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Mets Season Preview - Here We Go Again

by Jim McNierney

Hope springs eternal in this magical time known as spring. It’s during this period that every baseball fan reaches down within their own psyche and dregs up from that eternal wellspring some fresh dreams with new wings. In every dream, there is that classic vision of the entire squad of their favorite major league baseball team running onto the field and coming together at the pitcher’s mound in their home ball park to celebrate that long sought after World Series championship.

No fans are without this dream. No major league baseball team’s fans are more apprehensive about this new season than fans of the New York Mets.

Met fans know all too well how that dream can be crushed like so many paper beer cups and scattered throughout the Shea Stadium parking lot. They were one game away from the World Series in 2006 and in the past two seasons, they have seen the Amazin’s play with championship acumen through the first 5 months of the season only to collapse in spectacular fashion as the season winds to a close. The dream, so close that Met fans could almost reach out and touch it, was wrested away from their grasp on the very last day of the season…three years in a row.

For longtime New York National League baseball fans, the recent Mets teams have conjured up visions and emotions likened from four generations ago of the beloved Brooklyn Dodger teams of the 1950s. Those Dodger teams seemed to dominate the National League with a collection of all-star, future hall of fame caliber players. The beloved (“Dem Bums’) Dodger teams dominated the National league in that era but (with one notable and long remembered exception) never seemed able to achieve the ultimate goal of a championship.

It’s ironic that after the Dodgers moved away from the New York area, to their present home in Southern California, the Mets were created to fill that void. Fast forward 46 years and it seems, truly, that the Mets’ fate is to become the replacement source of frustration for New York National League baseball fans.

Here’s how the current squad seems to stack up:


Left handed relief - This past off-season, the Mets have attempted to address some very prominent shortcomings that were highlighted in the latest collapse at the end of the ’08 season. It was during those final three weeks, the Mets’ bullpen seemed incapable of holding any size lead. General Manager Omar Manaya had taken the fans subsequent outcry as his marching orders to remedy that situation in this off season. He went out and acquired the two most coveted of the available arms in the free agent market, J.J. Putz and Francisco Rodriguez. The hope, obviously, is that these additions (and some additions through subtraction) will address the bullpen weakness exposed within the collapse of the last two Septembers. Unfortunately, the sad fact remains that the pitching staff, in its present state, is woefully absent left handed arms in the bullpen. Met fans can only hope that this doesn’t become their undoing. Either their right-handed middle relief proves uncharacteristically effective versus left handed hitting or Pedro Feliciano is going to have to make 90 appearances and his arm will fall off in mid August.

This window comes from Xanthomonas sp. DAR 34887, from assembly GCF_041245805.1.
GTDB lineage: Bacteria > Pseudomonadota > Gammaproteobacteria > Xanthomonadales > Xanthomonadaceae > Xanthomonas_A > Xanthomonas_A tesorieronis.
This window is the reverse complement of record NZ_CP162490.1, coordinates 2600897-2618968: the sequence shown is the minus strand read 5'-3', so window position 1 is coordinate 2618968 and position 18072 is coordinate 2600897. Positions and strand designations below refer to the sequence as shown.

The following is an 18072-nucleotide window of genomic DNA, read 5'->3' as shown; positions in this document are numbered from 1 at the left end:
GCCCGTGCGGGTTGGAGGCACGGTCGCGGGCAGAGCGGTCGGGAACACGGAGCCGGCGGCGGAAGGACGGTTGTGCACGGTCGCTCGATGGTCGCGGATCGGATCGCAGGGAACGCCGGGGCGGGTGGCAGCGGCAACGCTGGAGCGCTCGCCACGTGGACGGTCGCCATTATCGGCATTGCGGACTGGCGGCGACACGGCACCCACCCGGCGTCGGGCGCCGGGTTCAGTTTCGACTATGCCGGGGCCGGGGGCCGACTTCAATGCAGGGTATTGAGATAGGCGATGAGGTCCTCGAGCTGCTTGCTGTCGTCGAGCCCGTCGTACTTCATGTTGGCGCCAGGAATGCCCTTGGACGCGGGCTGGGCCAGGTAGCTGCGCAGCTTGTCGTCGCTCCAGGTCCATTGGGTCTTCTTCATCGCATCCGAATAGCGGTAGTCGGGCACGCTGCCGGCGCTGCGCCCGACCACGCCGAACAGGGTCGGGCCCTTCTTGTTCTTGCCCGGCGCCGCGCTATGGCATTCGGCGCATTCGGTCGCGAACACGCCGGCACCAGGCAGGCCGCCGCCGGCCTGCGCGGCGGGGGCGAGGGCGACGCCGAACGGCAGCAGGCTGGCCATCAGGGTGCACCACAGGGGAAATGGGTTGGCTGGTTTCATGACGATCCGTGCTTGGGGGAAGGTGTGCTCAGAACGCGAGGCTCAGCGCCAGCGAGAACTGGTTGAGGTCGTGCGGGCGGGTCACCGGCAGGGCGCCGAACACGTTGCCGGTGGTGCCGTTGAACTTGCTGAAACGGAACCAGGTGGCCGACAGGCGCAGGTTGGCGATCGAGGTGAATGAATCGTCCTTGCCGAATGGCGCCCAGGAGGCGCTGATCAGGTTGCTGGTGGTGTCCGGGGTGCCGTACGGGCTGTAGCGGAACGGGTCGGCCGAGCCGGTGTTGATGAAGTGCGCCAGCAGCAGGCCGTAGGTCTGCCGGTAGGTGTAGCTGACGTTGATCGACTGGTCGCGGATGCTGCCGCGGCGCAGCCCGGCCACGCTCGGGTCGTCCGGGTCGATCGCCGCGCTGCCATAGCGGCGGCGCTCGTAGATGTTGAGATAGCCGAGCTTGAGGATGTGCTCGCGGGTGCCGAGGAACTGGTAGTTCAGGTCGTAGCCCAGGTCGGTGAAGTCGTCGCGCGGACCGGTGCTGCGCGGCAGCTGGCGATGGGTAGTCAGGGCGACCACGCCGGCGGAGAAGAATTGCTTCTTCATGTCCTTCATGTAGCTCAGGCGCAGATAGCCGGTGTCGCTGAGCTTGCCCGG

Catching - The catching chores are likely going to be shared between Brian Schneider and Ramon Castro. Both are quite capable defensively, (Castro has the better bat) and both, historically, are quite susceptible to injury.

Second base – The Mets placed a lot of trust and money in the talents of former all-star, Luis Castillo. Castillo is coming off an injury prone year where his offensive stats were less than stellar.

Outfield – While possessing a gem in Carlos Beltran in center, the other two outfield positions are somewhat of a question mark. The Mets have stated that they are going to be starting young Daniel Murphy in left and potentially a platoon in right. Murphy has been quite impressive this spring but he remains relatively untested at the Major League level. The platoon in right is likely going to be a combination of three or four players. Principally they will be going with a combination of Fernando Tatis and Ryan Church with a sprinkling of Jeremy Reed, Marlon Anderson (and potentially either Nick Evans or Angel Pagan). It’s going to be very important for this club’s success to prove that this collection of outfielders can prove effective offensively.


Starting Pitching – The Mets starting rotation has historically been one of their strengths and this year’s vintage is no exception. Anchored by the presence of perhaps the best pitcher in baseball, Johan Santana as their ace, the rest of the starting corps includes Mike Pelfrey, Oliver Perez, John Maine and either Livan Hernandez or Tim Redding. Pelfrey has proven to be a very tough customer. This young pitcher has weathered a trial by fire over the last couple of seasons and proven to be quite effective last year, particularly in the later half of the season. Oliver Perez has the potential to be an all-star provided he could become a bit more consistent. John Maine, at times, has been unhittable. He has proven himself to be quite durable eating up a lot of innings (191 in 2007). He too is coming off some injuries but has had a good spring thus far.

Infield – With the possible exception of 2nd base, the rest of the Mets infield is incredibly strong. Carlos Delgado’s (1st base) second half of 2008 ranks as strong as anybody’s in either league. David Wright (3rd base) and Jose Reyes (SS) have become all-stars at their positions and leaders on this club at a young age.

Mets fans collectively are hoping that the move to a brand new, state of the art stadium will exorcise some of the ghosts of past season collapses. Then again, it’s the same parking lot…


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